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Is Your Gun a Weapon or a Talisman?

Discussion in 'Self Defense and Handgun Carry' started by Michael Brown, Jul 29, 2005.

  1. Michael Brown

    Michael Brown Sharpshooter

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    It is my belief that 99% of people who carry guns are not prepared to survive a violent assault (including police officers). While this may offend a lot of carriers, I feel its important to address.

    So I ask, is your gun truly a weapon to you or a talisman that will hopefully ward off those who will bring you harm?

    To answer this question properly, I propose a series of ten questions with sub-questions. They are not all-encompassing but should give you some ideas to ponder if you are really interested in self-defense and not just busting caps (as fun as that is). There are other issues such as first aid and other issues, but I think this list does a pretty good job questioning the basics of your plan.

    1) Do you train realistically with the gun and gear you actually carry with the clothes you actually wear? What does "realistic" mean to you?

    2) Will your gear hold up under the stress of a physical encounter? How do you know?

    3) Do you regularly train against a live, resisting opponent?

    4) Could you physically hold up against an all-out assault from a determined adversary? How do you know?

    5) Do you actively train your mind for violent conflict? How?

    6) Do you carry less-lethal options when you carry your gun? Have you practiced regularly with them?

    7) Do you EVER go anywhere unarmed where you are not legally prohibited from doing so?

    8) Have you assessed how long it would take you to access your weapons from any point in your home? Have you checked it against entry from various points in your home?

    9) If you have spouses/significant others or children, have you trained them in how to respond if it all goes down? Would they replicate this behavior if you asked them to do it RIGHT THIS MINUTE?

    10) Do you become task-fixated in public places? Balancing the check book in the parking lot? Talking on the cell phone while walking across the parking lot? Be honest with yourself.

    It doesn't matter if you do all of these things or none of these things. What is important is that you understand where you stand and decide what you want to be.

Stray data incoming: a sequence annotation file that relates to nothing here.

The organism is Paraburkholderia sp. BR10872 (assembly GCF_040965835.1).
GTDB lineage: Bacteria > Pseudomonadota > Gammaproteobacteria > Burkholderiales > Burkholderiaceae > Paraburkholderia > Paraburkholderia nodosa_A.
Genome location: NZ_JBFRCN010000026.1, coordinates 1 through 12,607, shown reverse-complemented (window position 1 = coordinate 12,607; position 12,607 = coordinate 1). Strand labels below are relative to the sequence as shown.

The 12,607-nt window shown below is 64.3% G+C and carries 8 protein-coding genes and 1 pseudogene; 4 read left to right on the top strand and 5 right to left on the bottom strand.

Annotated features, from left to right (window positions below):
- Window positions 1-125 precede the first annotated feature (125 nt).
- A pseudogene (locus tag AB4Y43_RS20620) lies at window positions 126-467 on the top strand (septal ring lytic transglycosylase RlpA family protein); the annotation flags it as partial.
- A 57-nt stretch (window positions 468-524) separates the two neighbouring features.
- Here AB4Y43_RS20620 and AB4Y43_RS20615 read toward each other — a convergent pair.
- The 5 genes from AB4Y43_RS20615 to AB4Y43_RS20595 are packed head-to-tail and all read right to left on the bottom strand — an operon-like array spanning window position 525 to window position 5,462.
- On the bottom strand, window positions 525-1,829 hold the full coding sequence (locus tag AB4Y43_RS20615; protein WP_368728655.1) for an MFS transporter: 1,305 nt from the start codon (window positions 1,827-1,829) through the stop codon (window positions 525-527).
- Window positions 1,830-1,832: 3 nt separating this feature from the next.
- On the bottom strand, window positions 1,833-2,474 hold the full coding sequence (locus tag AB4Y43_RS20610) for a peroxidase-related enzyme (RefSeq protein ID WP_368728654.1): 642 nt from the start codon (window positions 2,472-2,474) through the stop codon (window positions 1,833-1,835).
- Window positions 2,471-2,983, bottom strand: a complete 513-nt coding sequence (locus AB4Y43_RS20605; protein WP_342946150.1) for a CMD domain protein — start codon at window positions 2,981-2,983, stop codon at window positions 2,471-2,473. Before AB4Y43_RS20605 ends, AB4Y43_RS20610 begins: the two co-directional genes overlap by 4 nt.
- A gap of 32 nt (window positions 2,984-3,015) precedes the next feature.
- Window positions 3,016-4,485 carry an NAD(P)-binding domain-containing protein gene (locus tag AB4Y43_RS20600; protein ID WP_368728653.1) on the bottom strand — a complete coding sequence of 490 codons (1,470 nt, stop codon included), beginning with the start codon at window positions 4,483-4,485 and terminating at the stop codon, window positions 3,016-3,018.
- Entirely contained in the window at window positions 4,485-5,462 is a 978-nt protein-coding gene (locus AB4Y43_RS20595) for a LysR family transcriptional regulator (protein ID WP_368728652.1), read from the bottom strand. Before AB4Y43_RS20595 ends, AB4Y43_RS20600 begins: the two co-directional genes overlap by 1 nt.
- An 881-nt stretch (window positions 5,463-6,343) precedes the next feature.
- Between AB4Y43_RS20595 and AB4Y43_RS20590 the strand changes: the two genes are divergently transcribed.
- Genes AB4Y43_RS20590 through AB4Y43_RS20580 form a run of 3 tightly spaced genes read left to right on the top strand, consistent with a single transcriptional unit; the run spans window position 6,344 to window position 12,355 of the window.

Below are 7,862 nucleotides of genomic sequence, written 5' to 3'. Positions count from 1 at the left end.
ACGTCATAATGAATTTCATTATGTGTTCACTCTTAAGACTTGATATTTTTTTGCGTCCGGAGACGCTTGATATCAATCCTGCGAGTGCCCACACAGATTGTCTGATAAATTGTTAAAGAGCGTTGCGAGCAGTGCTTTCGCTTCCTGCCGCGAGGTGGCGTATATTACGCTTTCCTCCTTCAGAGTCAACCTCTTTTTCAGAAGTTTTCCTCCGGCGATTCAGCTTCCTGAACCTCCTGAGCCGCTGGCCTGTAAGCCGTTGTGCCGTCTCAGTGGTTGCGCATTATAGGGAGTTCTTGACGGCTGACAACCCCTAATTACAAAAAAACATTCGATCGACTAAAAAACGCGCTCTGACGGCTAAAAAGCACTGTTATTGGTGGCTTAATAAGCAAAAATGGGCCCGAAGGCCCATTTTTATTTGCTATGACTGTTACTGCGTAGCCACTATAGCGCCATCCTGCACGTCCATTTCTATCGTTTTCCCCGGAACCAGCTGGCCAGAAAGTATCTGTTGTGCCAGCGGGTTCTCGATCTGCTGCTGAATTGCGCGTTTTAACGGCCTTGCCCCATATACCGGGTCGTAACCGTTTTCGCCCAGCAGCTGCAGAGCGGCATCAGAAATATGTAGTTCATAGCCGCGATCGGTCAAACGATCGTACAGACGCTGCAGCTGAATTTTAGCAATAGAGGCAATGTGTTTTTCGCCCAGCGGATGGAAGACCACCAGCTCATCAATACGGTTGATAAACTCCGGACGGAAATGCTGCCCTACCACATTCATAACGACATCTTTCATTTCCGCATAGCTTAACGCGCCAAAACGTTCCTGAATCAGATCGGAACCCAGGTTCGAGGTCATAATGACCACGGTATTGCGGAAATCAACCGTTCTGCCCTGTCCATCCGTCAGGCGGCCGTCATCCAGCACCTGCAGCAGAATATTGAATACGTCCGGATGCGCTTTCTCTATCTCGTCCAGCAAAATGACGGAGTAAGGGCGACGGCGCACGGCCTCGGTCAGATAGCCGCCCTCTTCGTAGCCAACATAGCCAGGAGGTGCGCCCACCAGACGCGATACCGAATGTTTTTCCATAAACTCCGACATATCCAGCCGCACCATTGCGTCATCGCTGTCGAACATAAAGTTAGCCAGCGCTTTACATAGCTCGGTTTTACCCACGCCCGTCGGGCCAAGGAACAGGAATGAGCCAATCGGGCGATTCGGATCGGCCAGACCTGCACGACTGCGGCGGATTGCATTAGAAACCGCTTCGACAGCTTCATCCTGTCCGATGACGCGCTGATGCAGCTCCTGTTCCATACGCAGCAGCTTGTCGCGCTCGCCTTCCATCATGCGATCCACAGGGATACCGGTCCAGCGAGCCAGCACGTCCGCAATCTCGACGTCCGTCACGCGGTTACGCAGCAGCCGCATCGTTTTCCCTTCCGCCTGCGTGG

Nothing we write on a keyboard will save us, but we do want people to start thinking.

    Michael Brown
     
  2. MDT

    MDT Sharpshooter

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    Mike,

    An excellent post. Very sobering and kind of what I've been thinking of for a while (per our conversation last PM).

    Whlie we all enjoy the shooting sports-- shooting paper targets and what not, I am not sure about the overall mindset. I often wonder about my mindset. I think that if my family is threatened, the papa bear in me would show up. I don't know if my "papa bear" is bad enough to respond to these guys that want to whack you on the head. These guys are DETERMINED.

    Upon answering your questions, I find my preparation lacking......
     
  3. hubmonkey

    hubmonkey Sharpshooter

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    I don't think there is any way anyone can say they are Truely ready for anything. You can only train and build confidence in yourself and hope you can do the right thing when faced with the danger.

    You don't know how you are going to react until you are in that situation.

    Hub
     
  4. Michael Brown

    Michael Brown Sharpshooter

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    "You don't know how you are going to react until you are in that situation."

    We never know.

    However we substantially cut down the odds if we train properly.

    As an aside that will hopefully relate what I'm talking about:

    How many times do you believe a major-league baseball player has practiced his swing before he felt it was reliable? I'd say its in the millions. If you don't practice hard, you can't expect that you will rise to the occasion. You will more than likely default to your level of training.